Congratulations are in order! A recent team publication entitled “Adolescent problematic gaming and domain-specific perceptions of self” was accepted for publication and is currently in press at the International Journal of Cyber Behavior, Psychology and Learning.
As a brief summary, differences were found in how adolescents perceive their level of competence across various domains depending on their reports of problematic video game use (PVGU). PVGU represents an inability to meet personal and social responsibilities due to video gaming. Although endorsing at least five of the nine PVGU symptoms is currently considered “problematic”, endorsing at least three has been recommended to be indicative of being “at-risk”. The adolescents within both the “at-risk” and “problematic” reported perceiving less scholastic competence, less acceptance of their behaviour, and less self-worth overall. Unexpectedly, slightly different patterns of gender differences emerged for adolescents’ perception of their behavioural and self-worth overall between males and females.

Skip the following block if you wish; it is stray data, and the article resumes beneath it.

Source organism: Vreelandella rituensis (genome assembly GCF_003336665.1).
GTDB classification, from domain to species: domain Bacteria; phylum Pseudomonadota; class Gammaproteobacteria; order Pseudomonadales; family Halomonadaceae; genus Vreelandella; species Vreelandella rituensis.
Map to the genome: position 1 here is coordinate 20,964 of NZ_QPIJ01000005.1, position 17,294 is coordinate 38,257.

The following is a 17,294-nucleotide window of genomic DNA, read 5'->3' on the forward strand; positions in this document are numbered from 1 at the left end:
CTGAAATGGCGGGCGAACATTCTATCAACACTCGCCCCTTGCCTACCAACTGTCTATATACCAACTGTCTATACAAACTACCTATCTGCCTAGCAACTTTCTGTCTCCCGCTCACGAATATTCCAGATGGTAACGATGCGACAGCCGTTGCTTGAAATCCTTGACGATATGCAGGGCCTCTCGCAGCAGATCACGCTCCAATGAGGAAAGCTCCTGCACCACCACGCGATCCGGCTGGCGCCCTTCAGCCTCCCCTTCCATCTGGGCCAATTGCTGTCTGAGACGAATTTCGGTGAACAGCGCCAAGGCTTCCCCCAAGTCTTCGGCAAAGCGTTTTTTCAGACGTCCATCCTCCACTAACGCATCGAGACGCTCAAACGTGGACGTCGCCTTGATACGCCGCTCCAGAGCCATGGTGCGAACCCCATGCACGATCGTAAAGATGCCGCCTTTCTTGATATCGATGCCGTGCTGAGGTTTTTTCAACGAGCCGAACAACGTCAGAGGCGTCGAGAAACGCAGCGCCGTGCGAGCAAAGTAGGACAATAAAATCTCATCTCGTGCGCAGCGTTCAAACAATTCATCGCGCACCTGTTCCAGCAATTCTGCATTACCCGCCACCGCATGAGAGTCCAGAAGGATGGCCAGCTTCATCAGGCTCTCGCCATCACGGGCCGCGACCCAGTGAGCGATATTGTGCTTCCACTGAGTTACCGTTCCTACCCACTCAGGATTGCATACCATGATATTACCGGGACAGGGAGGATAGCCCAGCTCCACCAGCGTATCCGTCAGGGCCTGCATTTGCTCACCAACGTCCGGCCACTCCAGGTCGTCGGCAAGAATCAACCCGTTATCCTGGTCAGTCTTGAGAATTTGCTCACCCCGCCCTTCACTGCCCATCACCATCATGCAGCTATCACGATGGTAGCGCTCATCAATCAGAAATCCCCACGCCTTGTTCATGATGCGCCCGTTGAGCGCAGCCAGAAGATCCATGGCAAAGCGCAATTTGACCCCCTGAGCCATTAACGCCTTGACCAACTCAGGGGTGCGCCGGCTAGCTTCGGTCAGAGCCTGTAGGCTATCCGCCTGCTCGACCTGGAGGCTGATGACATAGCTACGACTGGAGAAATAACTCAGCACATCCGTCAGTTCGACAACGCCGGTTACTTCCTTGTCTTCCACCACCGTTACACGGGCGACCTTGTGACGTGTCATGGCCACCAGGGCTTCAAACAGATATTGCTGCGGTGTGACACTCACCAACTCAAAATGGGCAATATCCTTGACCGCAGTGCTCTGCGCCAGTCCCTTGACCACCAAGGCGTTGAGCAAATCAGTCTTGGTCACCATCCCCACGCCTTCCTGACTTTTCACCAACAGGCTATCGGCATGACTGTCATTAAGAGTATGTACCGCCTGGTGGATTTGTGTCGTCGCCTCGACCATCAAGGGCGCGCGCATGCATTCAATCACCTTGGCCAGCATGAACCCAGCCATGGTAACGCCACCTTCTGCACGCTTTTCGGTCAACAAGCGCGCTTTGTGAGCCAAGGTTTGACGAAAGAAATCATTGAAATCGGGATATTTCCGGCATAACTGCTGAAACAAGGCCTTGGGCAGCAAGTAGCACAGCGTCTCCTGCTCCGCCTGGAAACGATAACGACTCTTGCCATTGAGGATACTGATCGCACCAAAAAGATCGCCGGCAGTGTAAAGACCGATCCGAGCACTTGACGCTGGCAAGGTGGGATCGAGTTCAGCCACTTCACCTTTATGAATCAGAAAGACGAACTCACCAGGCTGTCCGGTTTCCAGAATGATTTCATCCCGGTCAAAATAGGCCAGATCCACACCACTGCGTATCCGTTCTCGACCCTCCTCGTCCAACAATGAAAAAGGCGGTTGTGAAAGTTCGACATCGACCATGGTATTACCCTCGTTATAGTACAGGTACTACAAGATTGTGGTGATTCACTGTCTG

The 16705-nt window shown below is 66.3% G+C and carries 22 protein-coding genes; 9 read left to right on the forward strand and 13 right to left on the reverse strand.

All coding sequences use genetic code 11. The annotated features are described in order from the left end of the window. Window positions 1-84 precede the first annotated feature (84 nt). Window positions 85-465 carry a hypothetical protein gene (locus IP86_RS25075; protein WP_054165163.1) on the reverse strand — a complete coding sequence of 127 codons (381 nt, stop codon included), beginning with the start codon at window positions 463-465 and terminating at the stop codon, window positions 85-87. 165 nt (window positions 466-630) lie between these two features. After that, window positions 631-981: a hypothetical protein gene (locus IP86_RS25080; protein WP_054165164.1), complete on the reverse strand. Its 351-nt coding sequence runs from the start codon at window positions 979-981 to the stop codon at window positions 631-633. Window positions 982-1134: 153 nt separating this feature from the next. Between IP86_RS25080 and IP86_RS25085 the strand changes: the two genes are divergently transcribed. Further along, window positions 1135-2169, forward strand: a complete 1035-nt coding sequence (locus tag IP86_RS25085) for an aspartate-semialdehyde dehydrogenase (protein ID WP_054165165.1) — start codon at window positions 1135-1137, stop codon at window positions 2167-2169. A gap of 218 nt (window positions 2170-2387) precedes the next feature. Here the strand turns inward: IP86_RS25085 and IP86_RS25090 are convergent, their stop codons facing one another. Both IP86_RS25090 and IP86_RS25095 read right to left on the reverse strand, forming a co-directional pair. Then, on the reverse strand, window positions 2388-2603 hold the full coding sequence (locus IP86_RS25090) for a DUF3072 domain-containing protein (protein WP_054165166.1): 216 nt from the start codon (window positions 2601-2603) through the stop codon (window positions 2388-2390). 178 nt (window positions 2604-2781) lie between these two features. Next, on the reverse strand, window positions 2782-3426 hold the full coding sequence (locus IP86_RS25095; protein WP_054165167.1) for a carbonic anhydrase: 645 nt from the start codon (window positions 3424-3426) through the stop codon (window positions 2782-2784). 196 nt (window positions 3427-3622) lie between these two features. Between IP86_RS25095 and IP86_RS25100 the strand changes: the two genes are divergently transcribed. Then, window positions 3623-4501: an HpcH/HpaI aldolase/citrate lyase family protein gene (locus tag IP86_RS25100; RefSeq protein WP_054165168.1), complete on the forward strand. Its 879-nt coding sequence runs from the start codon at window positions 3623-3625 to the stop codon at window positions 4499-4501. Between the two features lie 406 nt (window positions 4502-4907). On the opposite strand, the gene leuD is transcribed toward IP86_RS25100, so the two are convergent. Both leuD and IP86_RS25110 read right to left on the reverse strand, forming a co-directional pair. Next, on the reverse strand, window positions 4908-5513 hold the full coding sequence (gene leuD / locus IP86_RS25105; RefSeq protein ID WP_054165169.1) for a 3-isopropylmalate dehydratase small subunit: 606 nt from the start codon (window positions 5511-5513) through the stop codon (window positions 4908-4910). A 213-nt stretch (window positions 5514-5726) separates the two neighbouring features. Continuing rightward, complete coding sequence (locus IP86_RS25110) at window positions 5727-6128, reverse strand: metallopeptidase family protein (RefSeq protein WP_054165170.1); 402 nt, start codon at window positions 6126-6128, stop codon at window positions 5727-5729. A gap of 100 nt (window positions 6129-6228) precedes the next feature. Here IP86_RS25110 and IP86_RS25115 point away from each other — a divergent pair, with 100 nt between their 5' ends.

For the full paper, please refer to:
Mills, D. J., Mettler, J., Sornberger, M., & Heath, N. L. (in press). Adolescent problematic gaming and domain-specific perceptions of self. International Journal of Cyber Behavior, Psychology and Learning.